Charles Rigoulot (France)
On November 3, 2019, legendary strongman, Olympic champion Charles Rigoulot (1903-1962) would have celebrated his 116th Birthday!
On the History in Color cover photo, Charles Rigoulot is shown training in France in May 1931. At the time he was 28 and known as the Strongest Man in the World.
Charles Rigoulot (1903-1962) was perhaps one of the first Olympic weightlifters whose fame went far beyond his titles and results purely in weightlifting competitions. He was an Olympic champion in weightlifting, professional wrestler, racing car driver, strongman, circus performer, actor and, in many ways, a true symbol of France for his achievements in sports and his legendary heroics in World War II.
Rigoulot began weight training early in his life – when he was a child age. When he was 19, he competed for France at the 1924 Summer Olympics in Paris and won a gold medal in the 82.5kg weight class. There were 5 lifts in the competition at the time (one-hand snatch, one-hand clean and jerk, military press, two-hand snatch, and two-hand clean-and-jerk). Rigoulot totaled 502.5kg (87.5+92,5+85+102.5+135) in a very close contest vs. Leopold Friedrich of Austria and Fritz Hanenberger of Switzerland. In many ways, it was also a competition between two weightlifting philosophies of the time – the French and Continental style of lifting.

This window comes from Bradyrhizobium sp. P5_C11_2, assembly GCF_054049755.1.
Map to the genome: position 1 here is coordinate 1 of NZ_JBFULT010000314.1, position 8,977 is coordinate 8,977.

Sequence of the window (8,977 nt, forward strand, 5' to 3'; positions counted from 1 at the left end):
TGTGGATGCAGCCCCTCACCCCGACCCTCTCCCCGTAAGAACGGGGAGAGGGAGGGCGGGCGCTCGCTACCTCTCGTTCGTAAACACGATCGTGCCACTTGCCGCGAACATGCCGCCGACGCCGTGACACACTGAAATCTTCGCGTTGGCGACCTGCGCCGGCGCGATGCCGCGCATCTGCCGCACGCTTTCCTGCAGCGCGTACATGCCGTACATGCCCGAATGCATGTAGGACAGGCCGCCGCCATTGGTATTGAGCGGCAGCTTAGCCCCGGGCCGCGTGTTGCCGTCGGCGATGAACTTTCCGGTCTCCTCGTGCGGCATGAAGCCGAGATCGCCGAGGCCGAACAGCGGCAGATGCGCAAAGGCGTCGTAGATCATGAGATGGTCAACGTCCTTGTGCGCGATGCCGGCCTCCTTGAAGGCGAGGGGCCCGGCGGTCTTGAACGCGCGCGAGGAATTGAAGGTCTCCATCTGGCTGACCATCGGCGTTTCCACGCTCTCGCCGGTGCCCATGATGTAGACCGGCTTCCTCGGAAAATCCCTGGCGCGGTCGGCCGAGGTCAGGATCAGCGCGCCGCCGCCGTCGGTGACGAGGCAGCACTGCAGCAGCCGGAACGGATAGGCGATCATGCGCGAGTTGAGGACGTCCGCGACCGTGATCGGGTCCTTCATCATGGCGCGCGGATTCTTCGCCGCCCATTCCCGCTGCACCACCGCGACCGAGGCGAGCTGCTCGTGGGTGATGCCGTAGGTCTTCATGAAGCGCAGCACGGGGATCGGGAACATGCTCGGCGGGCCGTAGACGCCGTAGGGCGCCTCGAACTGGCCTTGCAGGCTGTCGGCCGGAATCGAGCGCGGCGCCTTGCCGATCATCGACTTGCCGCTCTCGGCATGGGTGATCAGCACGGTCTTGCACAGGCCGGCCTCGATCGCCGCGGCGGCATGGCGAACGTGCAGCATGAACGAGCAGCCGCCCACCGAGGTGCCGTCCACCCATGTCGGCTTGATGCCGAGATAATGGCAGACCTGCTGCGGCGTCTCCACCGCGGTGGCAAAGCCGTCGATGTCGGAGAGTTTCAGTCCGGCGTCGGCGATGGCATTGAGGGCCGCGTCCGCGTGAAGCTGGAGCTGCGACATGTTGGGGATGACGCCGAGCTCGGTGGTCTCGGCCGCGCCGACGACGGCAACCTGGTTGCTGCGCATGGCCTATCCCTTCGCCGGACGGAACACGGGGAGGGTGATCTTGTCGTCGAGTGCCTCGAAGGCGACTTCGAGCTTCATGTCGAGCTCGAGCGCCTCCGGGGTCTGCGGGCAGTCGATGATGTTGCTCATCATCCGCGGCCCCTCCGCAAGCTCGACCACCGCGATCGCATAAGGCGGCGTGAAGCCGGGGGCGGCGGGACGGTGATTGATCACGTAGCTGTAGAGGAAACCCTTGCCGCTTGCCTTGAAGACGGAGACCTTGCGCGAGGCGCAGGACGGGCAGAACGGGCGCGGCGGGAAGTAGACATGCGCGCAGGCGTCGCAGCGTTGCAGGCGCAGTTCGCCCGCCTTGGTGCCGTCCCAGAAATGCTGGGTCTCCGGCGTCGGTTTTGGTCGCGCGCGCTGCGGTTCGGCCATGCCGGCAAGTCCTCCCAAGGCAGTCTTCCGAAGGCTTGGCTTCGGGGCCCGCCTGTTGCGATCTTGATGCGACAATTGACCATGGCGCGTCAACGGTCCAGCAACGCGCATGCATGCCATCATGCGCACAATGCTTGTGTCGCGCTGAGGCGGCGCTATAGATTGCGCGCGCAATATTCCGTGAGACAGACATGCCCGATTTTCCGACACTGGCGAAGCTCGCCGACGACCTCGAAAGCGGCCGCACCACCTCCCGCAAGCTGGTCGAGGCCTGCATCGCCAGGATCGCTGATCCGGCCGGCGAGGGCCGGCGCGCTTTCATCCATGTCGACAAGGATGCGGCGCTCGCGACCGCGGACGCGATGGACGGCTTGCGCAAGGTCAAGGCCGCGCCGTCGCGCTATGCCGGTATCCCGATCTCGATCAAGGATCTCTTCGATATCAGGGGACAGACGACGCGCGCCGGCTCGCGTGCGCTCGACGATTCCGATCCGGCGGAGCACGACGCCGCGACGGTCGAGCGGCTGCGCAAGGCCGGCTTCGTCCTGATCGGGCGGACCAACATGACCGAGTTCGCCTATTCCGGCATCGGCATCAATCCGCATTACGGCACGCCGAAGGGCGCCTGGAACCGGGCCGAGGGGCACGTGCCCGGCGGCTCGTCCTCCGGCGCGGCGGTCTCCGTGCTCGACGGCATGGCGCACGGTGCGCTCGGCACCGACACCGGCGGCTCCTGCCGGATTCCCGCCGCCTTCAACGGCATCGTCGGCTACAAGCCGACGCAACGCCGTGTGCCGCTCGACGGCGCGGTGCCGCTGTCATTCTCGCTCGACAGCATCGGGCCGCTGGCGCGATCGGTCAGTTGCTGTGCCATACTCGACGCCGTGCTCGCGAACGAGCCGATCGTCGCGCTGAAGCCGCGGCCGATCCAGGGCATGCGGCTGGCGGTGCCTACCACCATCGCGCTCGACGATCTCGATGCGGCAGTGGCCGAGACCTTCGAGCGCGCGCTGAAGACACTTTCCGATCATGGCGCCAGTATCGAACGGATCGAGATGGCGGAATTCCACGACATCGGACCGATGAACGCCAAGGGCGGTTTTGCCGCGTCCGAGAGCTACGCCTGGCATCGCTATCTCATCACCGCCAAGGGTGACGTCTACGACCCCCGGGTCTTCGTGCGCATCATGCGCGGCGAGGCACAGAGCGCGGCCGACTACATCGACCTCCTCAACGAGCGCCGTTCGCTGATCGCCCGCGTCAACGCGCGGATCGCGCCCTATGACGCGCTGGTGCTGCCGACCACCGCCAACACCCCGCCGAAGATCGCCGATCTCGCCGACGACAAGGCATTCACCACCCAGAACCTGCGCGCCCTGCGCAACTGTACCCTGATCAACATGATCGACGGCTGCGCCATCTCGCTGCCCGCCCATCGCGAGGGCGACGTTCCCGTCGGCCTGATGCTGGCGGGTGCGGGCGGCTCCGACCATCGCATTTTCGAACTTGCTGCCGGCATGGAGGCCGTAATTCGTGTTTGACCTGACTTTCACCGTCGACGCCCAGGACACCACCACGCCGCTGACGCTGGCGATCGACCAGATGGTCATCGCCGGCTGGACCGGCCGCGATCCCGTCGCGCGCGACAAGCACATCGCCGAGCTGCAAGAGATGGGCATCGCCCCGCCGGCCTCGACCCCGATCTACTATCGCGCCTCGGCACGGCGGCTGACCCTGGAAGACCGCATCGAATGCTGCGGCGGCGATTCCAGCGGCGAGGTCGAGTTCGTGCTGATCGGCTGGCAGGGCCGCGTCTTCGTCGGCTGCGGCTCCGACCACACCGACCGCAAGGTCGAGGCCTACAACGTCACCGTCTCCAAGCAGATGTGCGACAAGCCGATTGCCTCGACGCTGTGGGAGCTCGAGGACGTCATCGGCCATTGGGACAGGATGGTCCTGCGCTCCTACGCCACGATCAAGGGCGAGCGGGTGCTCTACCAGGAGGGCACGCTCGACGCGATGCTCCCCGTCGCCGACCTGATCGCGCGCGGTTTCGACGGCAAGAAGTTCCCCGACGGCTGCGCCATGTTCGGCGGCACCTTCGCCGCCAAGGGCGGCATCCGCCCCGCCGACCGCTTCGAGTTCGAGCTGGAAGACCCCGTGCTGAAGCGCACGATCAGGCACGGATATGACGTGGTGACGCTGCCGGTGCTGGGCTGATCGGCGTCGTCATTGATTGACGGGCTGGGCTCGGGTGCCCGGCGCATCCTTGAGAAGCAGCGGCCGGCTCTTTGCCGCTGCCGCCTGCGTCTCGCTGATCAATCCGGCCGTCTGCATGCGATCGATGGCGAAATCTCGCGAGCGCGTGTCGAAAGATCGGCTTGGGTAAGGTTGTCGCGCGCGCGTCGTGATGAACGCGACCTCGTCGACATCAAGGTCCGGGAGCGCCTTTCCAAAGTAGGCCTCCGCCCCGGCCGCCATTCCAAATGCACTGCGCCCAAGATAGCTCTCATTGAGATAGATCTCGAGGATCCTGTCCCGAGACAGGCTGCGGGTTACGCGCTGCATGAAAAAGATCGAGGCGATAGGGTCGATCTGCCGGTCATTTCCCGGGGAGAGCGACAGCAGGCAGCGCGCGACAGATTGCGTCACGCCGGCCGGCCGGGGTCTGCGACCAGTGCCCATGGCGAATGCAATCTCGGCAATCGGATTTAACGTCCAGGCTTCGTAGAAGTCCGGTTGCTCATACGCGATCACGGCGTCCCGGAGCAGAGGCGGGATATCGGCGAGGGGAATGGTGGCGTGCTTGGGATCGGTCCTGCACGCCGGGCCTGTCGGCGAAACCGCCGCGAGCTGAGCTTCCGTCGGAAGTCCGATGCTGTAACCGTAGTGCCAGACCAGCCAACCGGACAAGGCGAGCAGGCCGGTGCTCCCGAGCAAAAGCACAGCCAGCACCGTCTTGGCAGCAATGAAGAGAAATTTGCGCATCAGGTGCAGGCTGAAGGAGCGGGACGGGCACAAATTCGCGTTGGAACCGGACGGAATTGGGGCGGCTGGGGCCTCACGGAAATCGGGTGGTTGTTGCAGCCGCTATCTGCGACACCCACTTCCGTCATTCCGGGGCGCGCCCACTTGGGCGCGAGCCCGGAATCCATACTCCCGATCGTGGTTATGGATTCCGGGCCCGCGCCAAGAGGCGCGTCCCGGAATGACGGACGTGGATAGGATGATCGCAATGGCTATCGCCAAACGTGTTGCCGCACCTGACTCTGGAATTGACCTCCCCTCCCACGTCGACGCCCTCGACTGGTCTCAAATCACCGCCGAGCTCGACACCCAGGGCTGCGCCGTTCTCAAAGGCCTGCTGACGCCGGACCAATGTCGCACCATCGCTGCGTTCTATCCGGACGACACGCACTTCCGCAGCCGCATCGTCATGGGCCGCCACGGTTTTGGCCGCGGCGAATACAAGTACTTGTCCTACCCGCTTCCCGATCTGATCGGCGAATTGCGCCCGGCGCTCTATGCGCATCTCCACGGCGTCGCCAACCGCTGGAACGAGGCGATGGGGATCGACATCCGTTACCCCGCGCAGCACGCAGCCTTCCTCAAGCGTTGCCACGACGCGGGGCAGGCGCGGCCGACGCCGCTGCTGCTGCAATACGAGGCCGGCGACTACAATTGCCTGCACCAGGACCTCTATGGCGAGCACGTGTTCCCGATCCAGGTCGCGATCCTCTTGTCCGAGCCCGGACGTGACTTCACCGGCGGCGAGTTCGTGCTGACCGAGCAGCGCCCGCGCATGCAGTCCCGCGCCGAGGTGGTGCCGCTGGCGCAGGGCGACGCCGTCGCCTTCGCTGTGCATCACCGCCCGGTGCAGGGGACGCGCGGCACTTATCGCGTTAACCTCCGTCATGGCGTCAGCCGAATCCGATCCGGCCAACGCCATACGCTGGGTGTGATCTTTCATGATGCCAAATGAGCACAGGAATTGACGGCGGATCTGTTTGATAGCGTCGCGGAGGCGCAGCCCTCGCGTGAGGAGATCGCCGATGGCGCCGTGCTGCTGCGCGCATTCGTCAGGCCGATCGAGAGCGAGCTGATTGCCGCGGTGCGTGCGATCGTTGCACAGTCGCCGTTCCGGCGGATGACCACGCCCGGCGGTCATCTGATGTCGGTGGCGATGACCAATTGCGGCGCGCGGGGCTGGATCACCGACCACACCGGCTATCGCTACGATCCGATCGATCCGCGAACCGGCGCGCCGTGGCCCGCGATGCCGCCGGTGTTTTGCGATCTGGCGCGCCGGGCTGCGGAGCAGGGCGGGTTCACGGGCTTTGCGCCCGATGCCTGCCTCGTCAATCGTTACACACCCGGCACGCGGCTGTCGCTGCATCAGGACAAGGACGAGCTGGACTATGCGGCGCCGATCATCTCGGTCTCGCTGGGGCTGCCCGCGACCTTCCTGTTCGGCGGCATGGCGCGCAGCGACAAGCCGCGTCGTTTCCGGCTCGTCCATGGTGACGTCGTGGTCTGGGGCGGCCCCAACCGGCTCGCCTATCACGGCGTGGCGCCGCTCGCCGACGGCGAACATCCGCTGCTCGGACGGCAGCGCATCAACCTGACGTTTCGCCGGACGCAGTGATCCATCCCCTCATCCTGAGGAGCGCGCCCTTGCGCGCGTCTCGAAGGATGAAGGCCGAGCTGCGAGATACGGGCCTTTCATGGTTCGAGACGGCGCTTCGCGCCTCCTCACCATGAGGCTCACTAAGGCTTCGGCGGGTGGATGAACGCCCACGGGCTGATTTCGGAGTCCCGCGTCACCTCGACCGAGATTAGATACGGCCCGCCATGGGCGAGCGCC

Between 1924 and 1926, Charles Rigoulot set 8 world records in Olympic weightlifting.
In 1930, Rigoulot became the 1st man to officially lift Louis Uni’s famous Apollon Railway Wheels, a set of railway wheels connected by an axle and weighing 366 pounds (166kg).
In the 1930, Rigoulot performed his strongman act in the circus. in 1937, Rigoulot competed as a race car driverin the endurance challenge 24 Hours of Le Mans. Rigoulot won the 1937 Bol d’Or driving a blue Chenard & Walcker race car.
During the World War II, Charles Rigoulot was a part of the French Resistance. He got arrested after punching a Nazi on the street. The story says that he managed to escape from prison with his fellow inmates after Rigoulot bent the bars of his cell.
After the war, Charles Rigoulot worked as the sports director of a French distillery. He died at 59 of a heart attack in 1962.